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Building Scalable Websites

Building Solutions, Composition of Applications, etc
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Building Scalable Websites

Postby damber on Sun Jun 01, 2008 9:32 pm

Building websites that scale is difficult - especially with limited funds. There are many ways to approach scalability, from vertical scaling to horizontal load balancing, to application design and network/hardware design. Here's a great site for news and examples of highly scaled architectures - some are much better than others, but it's good to see what other people are doing:

http://highscalability.com/

You'll probably want to get your claws into these first:

YouTube: http://highscalability.com/youtube-architecture
Amazon: http://highscalability.com/amazon-architecture
Google: http://highscalability.com/google-architecture
Twitter: http://highscalability.com/scaling-twit ... ent-faster
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Re: Building Scalable Websites

Postby AlexCuse on Sun Jun 01, 2008 10:40 pm

I love that article on twitter. People are so quick to jump on technologies used that they often miss the big picture (remember all the "ruby on rails sucks" articles?). You could have the fastest platform in the world, whatever that is, and if your app is poorly designed, then it is not going to be so fast.

I guess this "scalability problem" is a result of developers not asking themselves "what am I going to do when this site has umpteen-million users per day" up front. You can't expect to solve the problem then and there (after all, you are looking to get your project done on schedule), but I think everyone is happier if they keep this in mind from the get-go. After all, this is the problem you want to have ;)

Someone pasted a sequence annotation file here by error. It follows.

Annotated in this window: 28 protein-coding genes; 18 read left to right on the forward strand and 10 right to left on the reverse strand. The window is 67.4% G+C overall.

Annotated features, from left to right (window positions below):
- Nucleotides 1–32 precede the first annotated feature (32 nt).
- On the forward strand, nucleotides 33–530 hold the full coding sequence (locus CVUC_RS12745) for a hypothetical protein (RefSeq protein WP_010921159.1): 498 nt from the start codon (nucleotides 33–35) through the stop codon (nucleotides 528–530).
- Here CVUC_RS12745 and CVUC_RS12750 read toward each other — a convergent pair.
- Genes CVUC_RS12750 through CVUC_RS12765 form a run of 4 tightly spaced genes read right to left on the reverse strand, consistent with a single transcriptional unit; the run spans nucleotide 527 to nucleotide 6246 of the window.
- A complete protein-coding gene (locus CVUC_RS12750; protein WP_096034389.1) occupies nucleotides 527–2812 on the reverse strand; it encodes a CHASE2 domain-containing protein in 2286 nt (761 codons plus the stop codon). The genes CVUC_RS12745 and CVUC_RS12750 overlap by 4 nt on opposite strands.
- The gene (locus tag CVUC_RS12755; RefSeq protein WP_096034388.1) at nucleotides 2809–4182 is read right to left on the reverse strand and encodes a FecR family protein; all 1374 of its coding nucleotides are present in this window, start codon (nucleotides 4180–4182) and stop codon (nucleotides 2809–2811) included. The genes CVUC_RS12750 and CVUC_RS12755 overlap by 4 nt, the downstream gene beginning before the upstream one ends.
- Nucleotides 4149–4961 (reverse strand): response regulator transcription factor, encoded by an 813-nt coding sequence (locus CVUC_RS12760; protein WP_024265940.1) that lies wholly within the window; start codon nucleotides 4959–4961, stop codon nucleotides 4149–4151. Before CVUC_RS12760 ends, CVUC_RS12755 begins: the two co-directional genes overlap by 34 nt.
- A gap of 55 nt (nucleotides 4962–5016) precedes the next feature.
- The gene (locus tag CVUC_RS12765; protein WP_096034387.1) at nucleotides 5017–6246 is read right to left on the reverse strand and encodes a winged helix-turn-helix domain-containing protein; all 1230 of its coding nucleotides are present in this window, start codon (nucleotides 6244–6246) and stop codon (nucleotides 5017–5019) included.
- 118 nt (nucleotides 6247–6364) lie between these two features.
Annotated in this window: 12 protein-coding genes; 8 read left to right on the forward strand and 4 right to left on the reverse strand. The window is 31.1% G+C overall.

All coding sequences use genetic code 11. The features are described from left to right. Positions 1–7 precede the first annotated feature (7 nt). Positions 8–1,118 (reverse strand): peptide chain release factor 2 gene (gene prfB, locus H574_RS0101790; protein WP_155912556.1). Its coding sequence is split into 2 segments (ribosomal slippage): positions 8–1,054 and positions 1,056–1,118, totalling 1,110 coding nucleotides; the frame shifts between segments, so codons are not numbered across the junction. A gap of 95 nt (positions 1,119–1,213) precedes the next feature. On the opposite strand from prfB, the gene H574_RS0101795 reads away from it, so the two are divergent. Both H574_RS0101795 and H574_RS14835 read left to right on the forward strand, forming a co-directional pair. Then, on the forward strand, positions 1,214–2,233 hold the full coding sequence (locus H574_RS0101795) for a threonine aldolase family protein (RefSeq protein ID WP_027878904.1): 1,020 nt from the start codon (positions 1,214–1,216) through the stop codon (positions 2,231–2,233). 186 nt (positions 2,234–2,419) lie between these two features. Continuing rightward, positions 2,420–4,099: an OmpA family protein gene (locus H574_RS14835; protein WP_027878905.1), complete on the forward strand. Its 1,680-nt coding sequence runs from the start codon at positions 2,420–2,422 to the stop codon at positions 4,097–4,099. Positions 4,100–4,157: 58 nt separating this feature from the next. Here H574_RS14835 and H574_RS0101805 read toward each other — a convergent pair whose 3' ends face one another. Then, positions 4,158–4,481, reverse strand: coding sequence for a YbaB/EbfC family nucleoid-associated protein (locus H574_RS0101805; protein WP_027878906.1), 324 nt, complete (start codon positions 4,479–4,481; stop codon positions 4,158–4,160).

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Re: Building Scalable Websites

Postby damber on Tue Jun 17, 2008 9:20 pm

Well, there have been a lot of complaints about Ruby on Rails as you've noted, but not having worked with it myself, it's a bit difficult to comment - except to say that in many cases developing things fast does not always equate to efficient applications. Rapid prototyping is kind of commonplace, especially in ideology of IDE vendors and frameworks like .NET and Ruby on Rails etc. What that tends to lead to is poor design decisions - not necessarily raw performance of the language itself for equivalent functions etc, but if you don't ask the right questions, you rarely get the right answer - and the IDE or framework has more than one way to crack a nut, so to speak. Don't get me wrong, there are a lot of good things about truly great frameworks, but a) not all frameworks are great and b) not all users of those frameworks understand the implications of their choices.

This is generally why the language/platform/etc is one of the LAST things you should decide. Design the solution first, then fit the relevant technology to it. That way, you get the fundamentals right for different aspects of the solution, and especially the non-functional requirements etc.
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Re: Building Scalable Websites

Postby SQLDenis on Tue Jun 17, 2008 9:28 pm

The problem with twitter is that it was not designed to be a messaging bus app, but people are using it that way
It was designed to have more of a blog architecture

Take Robert Scoble, he updates his status, 27,338 writes have to be done to the DB for one update....that is a big mistake of course...it should be 1 write and then 27,338 reads